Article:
Stage 5: Tyndrum to Kingshouse
Red3 grade, 30.5km with 610m ascent, 595m descent
One of the most notable sights on the route, Beinn Dorain, is a feature this morning as you follow the tracks towards Bridge of Orchy. It's a triangular-looking mountain looming above the road and railway. Past Bridge of Orchy and Victoria Bridge you enter different country again, skirting the huge expanse of Rannoch Moor before dropping down to Kingshouse in its wild setting near the top of Glencoe. This is a long day but the miles fly by on the smooth solid tracks.
Hotel at Kingshouse

Stage 6: Kingshouse to Kinlochleven
Red3 grade, 14.5km with 375m ascent, 610m descent
Tackle the Devil's Staircase today, the Way's toughest climb. It is a zig-zagging path to a col, and at the col are revealed huge views to the North. We see Blackwater Reservoir and more of Rannoch Moor. All the way up, weather dependent, you have views of Buachaille Etive Mor, the bold hill at the entrance to Glencoe. After the climb, drop down on wide tracks to the friendly village of Kinlochleven in its peaceful setting at the head of Loch Leven.
Hotel in Kinlochleven

Stage 7: Kinlochleven to Fort William
Red3 grade, 24.5km with 520m ascent, 520m descent
Gear up for today's final stage. This is a long but satisfying day, first running through a high valley on the Southern side of the Mamores range. Towards the end of the day, if you're lucky with the weather, you'll be treated to unusual views of the huge slopes of Ben Nevis. A final section of the Way drops into Glen Nevis. Walk through the glen floor to Fort William, pass the leisure centre and railway station and along the high street to the official WHW end post. Congratulations!
Hotel or guesthouse in Fort William

Departure day: Depart from Fort William
Enjoy your last breakfast in Fort William and look round the shops. There is excellent shopping for outdoor kit, plus good coffee options. We advise on the regular trains and buses to Glasgow and we love to suggest further travel in Scotland.

Our usual schedule of accommodation might not be available, especially if there is not much time between booking and your trip. We book accommodation as closely as possible to this itinerary and present a schedule for you to check before we proceed.

Blackrock Cottage on the edge of Rannoch Moor, WHW

Where we stay

This holiday stays in a mix of pleasant guesthouses, hotels, bed & breakfasts or inns along the route. We place most value on a friendly welcome, comfortable standards and a good location within the village or town.

We book ensuite accommodation except where it is not available, for example in older buildings or more remote locations.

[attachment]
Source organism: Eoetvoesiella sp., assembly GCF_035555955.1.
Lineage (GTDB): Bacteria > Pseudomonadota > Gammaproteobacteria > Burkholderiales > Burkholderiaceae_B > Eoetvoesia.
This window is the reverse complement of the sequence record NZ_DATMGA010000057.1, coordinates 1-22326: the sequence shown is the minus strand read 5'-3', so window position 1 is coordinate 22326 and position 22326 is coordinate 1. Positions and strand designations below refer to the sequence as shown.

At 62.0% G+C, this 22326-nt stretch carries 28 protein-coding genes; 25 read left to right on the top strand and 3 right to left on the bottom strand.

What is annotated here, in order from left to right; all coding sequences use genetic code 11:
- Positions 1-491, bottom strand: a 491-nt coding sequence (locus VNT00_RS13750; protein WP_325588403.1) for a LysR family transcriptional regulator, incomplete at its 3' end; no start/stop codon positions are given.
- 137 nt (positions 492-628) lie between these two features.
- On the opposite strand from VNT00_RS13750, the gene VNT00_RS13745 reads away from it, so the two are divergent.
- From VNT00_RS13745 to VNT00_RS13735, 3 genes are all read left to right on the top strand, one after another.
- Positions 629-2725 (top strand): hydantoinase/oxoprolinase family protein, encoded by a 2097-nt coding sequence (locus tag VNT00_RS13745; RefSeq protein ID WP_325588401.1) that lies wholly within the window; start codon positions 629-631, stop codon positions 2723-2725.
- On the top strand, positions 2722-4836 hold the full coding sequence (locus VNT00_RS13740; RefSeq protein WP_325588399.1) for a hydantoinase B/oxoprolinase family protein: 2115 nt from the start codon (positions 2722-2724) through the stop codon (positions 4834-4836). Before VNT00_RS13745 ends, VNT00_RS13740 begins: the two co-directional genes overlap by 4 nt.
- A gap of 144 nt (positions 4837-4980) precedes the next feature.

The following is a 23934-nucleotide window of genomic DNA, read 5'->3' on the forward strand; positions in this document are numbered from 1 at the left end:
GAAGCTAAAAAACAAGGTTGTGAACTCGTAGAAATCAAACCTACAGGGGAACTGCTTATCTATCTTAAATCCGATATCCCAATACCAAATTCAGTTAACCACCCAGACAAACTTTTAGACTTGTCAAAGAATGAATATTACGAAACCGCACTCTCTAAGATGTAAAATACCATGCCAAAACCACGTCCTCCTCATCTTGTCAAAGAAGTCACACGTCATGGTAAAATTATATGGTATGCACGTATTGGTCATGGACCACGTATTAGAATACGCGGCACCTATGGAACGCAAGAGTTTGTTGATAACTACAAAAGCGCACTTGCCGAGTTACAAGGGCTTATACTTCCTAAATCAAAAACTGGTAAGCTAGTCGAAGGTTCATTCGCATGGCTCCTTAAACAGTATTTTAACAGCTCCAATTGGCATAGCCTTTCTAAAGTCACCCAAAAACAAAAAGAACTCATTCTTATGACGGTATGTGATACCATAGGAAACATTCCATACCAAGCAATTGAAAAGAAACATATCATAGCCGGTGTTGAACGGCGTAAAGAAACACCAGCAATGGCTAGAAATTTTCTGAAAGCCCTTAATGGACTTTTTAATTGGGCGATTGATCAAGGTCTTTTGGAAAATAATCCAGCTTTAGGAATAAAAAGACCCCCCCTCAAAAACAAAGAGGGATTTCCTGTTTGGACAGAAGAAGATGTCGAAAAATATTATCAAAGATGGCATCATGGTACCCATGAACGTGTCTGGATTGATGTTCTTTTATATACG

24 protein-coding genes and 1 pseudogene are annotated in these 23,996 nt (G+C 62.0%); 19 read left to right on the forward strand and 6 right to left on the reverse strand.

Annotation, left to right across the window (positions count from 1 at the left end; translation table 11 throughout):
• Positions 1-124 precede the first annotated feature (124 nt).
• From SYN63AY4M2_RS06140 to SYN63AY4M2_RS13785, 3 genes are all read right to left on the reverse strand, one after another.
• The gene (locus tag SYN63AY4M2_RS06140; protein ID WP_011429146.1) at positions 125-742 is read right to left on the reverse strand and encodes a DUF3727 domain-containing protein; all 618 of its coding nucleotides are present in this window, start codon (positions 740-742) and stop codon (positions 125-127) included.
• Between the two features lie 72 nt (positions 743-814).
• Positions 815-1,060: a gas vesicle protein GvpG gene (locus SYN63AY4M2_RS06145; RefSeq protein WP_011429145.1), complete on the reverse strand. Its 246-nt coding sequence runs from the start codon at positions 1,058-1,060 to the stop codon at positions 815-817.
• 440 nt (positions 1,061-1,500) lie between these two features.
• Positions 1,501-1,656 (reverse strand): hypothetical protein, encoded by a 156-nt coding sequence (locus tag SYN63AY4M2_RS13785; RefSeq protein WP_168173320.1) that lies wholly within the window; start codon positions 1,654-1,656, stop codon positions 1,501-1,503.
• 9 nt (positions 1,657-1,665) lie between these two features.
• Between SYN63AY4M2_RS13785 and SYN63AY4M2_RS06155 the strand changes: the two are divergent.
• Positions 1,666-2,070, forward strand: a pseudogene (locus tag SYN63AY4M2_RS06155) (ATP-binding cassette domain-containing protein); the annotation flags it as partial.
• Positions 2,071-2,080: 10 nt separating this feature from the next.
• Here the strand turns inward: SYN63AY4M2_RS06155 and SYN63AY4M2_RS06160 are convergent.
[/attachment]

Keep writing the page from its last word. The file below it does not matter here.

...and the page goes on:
We also offer a trek that stays in some of the numerous hostels, bunk houses and wooden �wigwams� along the WHW.

Your info pack contains full details of your accommodation including contact details and directions.

Typical WHW terrain as a stony path crosses the hillside

How to get there

Your holiday starts in Milngavie which is a suburb of Glasgow and ends in the Highland town of Fort William. The most convenient airport is Glasgow with several transfer options available by bus or train, but Edinburgh is fine and Inverness can be fun at the end. The train from Fort William back to Glasgow can be a highlight of the trip. Trains link with London and points throughout the UK.

Fly to
Glasgow (GLA)
Or fly to Edinburgh (EDI)

Transfer by
30m train

Trek 7 days on the
West Highland Way
Fort William

Transfer by
4h train or 3h bus

Fly from
Glasgow (GLA)
Or fly from Edinburgh (EDI) or Inverness (INV)

Travel to and from the trip is not included in the holiday price. We take care to give the most useful notes possible about all the travel options. We supply these both on booking and in your info pack, and we offer personalised tips at any point. The aim is that our trekkers arrange their travel by the simplest and most scenic means as suits their plan.


Our approach to the WHW
Your route follows the official West Highland Way. Set off from Milngavie, a small town at the Northern edge of Glasgow, at the start of your holiday. Pass rolling terrain on the way to Loch Lomond. Climb Conic Hill and descend to Balmaha on the shore. Follow the Loch for a long stretch, later walking inland to Crianlarich. Along Strath Fillan at Tyndrum the Highlands really show themselves. Trek to Bridge of Orchy and beyond it cross the edge of wild Rannoch Moor. Walking to Kingshouse and over the Devil's Staircase to Kinlochleven gives potentially the best views of the route, to a still-distant Ben Nevis over the Mamores. For a final stage ascend a high valley and drop down through trees to Glen Nevis and Fort William.